• I have also the idea, that the not so important markups could be inserted here as additional answers. I would give a pipe to my post, it will fix it to the top, and so the complete or more detailed references could be put below that, while a 5-minute to learn tutorial could remain on the top. – peterh - Reinstate Monica Sep 12 '16 at 11:41
• And, if the plan is to add in other answers with more stuff, it just sounds more and more like the plan is to duplicate all the work over on math.se. I see absolutely nothing in your answer that isn't already covered above the fold on math.se, in a way that is much easier to find. There are indeed a few common notations used here but not commonly on math.se, but you have neglected to include them, so I really don't see the point. – Emilio Pisanty Sep 12 '16 at 11:48
• The MathSE doesn't have a PSE-centric minimal subset, and it won't ever have. Actually, it doesn't even hat a minimal tutorial. The goal is the minimal quick tutorial, which is really minimal, really quick, but really tutorial. – peterh - Reinstate Monica Sep 12 '16 at 11:49
• (edited version of misunderstable first comment) This is what I used until now to direct them to learn. My only problems with this are: 1) it is out of the PSE, hasn't a PSE-centric view 2) Everybody included what he considered important, the result is a nearly complete reference what is impractical to learn from a zero-latex knowledge. | Although I think it is quite useful (better as most google docs) for people already knowing latex, but looking for a specific markup. – peterh - Reinstate Monica Sep 12 '16 at 11:53
• A PSE-centric minimal subset to the MathJax will be always only one, and its place is only here on the meta. It is the significant difference, what makes this post different from the lot of docs elsewhere. The only reason why it didn't exist until now was the lack of the MathJax support on the meta site, but fortunately there is a workaround to this problem with a little work. I suspect, maybe a new ask to the CMs/SE team, to enable MathJax also on the meta site, could maybe help a lot. – peterh - Reinstate Monica Sep 12 '16 at 12:04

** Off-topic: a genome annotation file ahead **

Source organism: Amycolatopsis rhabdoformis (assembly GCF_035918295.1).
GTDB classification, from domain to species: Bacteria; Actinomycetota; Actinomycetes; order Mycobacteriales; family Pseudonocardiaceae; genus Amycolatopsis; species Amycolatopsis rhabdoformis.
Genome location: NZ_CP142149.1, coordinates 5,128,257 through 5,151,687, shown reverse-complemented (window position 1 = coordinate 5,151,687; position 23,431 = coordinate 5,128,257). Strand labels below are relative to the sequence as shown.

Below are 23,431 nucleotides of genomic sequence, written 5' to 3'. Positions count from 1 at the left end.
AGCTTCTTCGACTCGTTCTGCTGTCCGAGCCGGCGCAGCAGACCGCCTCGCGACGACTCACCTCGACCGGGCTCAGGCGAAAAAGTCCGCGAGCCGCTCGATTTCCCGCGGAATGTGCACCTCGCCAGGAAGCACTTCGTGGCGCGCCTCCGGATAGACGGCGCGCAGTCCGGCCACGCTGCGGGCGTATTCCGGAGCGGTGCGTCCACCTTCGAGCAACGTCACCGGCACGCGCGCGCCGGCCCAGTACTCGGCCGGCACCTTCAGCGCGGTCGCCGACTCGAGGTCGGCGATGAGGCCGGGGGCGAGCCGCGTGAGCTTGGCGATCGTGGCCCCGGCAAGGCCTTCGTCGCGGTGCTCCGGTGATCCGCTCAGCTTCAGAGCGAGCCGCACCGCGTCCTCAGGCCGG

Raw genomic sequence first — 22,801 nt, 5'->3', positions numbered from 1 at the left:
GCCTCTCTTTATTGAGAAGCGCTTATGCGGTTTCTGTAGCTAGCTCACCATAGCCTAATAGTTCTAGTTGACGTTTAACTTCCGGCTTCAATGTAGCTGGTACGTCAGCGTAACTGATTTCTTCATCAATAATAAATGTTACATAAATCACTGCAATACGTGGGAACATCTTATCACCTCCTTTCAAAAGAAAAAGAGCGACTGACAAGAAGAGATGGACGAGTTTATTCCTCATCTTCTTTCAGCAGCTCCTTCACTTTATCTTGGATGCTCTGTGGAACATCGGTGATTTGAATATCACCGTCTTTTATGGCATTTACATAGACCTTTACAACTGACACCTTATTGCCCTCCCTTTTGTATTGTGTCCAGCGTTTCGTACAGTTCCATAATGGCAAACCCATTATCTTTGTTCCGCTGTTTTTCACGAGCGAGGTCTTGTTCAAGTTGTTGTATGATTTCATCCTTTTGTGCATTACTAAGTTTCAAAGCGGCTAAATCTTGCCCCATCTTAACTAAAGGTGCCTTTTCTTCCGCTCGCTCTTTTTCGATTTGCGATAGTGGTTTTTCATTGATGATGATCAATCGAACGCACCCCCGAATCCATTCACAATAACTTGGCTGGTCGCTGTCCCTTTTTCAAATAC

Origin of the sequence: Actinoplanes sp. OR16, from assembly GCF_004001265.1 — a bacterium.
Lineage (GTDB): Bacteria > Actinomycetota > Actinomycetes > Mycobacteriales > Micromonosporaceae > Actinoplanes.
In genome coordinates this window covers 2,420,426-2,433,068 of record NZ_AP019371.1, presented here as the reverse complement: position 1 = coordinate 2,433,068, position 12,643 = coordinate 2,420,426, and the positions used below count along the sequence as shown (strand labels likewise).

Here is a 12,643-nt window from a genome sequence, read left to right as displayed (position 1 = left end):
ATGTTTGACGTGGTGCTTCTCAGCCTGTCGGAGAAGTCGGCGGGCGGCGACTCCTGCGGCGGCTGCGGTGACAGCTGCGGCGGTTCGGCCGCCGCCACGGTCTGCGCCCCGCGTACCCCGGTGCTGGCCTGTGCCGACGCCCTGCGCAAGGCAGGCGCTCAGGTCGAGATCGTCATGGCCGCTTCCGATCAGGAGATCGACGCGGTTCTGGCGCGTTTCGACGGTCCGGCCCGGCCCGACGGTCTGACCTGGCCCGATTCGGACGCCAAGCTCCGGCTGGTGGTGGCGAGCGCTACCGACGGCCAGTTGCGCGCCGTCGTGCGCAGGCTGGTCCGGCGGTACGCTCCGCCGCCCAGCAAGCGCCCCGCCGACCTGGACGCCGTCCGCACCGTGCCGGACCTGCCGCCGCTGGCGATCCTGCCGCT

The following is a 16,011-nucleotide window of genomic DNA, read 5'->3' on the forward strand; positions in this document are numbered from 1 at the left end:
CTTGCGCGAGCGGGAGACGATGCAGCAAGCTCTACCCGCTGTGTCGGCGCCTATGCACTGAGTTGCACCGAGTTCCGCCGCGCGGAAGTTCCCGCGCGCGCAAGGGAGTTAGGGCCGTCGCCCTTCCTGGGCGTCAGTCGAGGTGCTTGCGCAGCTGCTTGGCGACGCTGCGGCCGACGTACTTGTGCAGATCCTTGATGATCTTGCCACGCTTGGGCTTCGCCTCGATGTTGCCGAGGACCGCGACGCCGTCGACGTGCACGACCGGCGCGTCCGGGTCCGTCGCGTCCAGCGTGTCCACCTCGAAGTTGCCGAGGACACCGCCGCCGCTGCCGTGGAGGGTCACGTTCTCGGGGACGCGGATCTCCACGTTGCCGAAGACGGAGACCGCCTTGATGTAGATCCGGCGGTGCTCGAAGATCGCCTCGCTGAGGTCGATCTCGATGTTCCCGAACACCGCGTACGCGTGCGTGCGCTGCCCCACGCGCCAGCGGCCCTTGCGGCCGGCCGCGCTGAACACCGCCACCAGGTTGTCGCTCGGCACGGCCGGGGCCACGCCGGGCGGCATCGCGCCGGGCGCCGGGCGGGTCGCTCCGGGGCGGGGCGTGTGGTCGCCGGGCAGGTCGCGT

(La)tex is a extensible textual document format for mathematical symbols. Although it is huge, you need only to know a very small subset of it to be able to write real formulas in your posts.

MathJax is a Javascript library what makes the Latex formatting usable in a HTML/Javascript/Css environment. The StackExchange site network uses MathJax on most of the sites what requires it, the Physics SE is one of them.

Its markup on the level you need is very simple, much easier even as the HTML. Here is what is enough for you. You can learn it in around 5 minutes.

• Anything what you want to be shown in page as formula, you have to include between two \$s. So, a text like$a^b will be shown so: . • If you use double dollars, the formula will be center-aligned in a new line. • + and - are working as common: . • For multiplication, you can use 1) nothing (ab$ is ) 2) \cdot ($a\cdot b$ is ) 3) and some others. • For fractions, there is a more complex syntax: is expressed by $\frac{a}{b}$. • Here you can see, you can use {} for grouping the terms. It is essentially like () in math, but it is only for the positioning of the elements and it will be invisible in the result. • You can use powers, or you can write anything in the top-right index with a ^. For example, $a^b$ will be . • You can get things into the bottom-right index by a _: $a_b$ will be . • Square root is going so: $\sqrt{a}$ will be . • For the common functions, e (in the sense of 2.71...), h (the Planck constant) and c (speed of light), you can use them simply as texts (thus, without the leading \). • and the other greek letters can be expressed by a leading backslash, like: $\pi$, $\delta$, $\epsilon$. The capital greek letters can be done usually by capital markup: $\Pi$, $\Delta$, will be . • Degree, grad is a little bit tricky. There is the $\circ$ to show a little circle: . Put this into the top-right index: $42^\circ C$ will be . • Infinity is \infty (). A good option to exercise if you start to write a question or an answer on the main site. Below your textbox, you will see, how it will seem after post (Warning: don't post your tries, it will contaminate the site! Discard them after you're ready!). Homework: formulate in MathJax the well-known time dilation formula of the SR: • Related Meta MSE post: MathJax basic tutorial and quick reference. – user36790 Sep 12 '16 at 3:15 • On the degree symbol: This isn't standard LaTeX, but MathJax is perfectly happy to take the unicode degree symbol, i.e. try $45°\$. – Emilio Pisanty Sep 12 '16 at 11:38
• Everybody: if you think something is missing, drop a comment and I will do the handwork. – peterh - Reinstate Monica Sep 12 '16 at 12:54